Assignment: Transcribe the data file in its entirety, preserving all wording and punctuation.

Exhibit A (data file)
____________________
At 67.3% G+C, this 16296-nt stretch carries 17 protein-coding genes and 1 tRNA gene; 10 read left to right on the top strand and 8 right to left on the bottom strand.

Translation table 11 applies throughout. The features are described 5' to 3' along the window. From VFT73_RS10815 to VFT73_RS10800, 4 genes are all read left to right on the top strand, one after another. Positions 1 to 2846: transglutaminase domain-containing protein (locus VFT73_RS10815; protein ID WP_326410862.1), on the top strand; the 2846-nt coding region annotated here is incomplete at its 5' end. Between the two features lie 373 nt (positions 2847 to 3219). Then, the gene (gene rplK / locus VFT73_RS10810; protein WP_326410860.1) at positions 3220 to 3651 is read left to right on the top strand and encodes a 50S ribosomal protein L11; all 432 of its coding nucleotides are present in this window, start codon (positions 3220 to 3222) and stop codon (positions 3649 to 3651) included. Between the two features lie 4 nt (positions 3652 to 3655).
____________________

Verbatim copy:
At 67.3% G+C, this 16296-nt stretch carries 17 protein-coding genes and 1 tRNA gene; 10 read left to right on the top strand and 8 right to left on the bottom strand.

Translation table 11 applies throughout. The features are described 5' to 3' along the window. From VFT73_RS10815 to VFT73_RS10800, 4 genes are all read left to right on the top strand, one after another. Positions 1 to 2846: transglutaminase domain-containing protein (locus VFT73_RS10815; protein ID WP_326410862.1), on the top strand; the 2846-nt coding region annotated here is incomplete at its 5' end. Between the two features lie 373 nt (positions 2847 to 3219). Then, the gene (gene rplK / locus VFT73_RS10810; protein WP_326410860.1) at positions 3220 to 3651 is read left to right on the top strand and encodes a 50S ribosomal protein L11; all 432 of its coding nucleotides are present in this window, start codon (positions 3220 to 3222) and stop codon (positions 3649 to 3651) included. Between the two features lie 4 nt (positions 3652 to 3655).